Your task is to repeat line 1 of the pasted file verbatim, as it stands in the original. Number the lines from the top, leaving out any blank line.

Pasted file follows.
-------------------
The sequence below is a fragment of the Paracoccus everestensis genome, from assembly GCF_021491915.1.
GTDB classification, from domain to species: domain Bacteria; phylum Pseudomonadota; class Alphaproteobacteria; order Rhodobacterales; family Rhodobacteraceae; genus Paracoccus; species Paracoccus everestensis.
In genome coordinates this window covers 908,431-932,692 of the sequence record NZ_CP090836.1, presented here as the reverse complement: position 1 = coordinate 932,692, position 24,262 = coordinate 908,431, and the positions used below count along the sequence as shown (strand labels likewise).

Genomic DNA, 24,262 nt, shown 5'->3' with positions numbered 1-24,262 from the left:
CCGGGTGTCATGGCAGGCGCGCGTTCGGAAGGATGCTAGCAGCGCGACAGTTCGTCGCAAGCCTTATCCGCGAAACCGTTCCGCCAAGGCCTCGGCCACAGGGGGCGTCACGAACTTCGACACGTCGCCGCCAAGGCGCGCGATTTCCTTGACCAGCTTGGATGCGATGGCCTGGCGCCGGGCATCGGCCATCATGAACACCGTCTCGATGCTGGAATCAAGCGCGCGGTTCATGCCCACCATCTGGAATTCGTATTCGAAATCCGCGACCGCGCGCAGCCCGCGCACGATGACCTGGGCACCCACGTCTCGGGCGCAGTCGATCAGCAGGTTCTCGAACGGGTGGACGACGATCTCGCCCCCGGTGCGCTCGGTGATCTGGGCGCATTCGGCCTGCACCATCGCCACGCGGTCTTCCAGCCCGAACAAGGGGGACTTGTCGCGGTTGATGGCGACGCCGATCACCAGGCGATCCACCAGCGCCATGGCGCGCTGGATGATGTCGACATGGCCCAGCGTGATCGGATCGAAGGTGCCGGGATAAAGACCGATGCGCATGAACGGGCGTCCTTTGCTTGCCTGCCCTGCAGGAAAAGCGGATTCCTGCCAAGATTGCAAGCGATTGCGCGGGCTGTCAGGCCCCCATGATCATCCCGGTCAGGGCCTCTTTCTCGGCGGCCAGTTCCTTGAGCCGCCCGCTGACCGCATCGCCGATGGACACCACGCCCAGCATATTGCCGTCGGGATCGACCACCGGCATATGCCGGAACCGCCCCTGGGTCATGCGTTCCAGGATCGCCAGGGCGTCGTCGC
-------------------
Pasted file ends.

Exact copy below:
The sequence below is a fragment of the Paracoccus everestensis genome, from assembly GCF_021491915.1.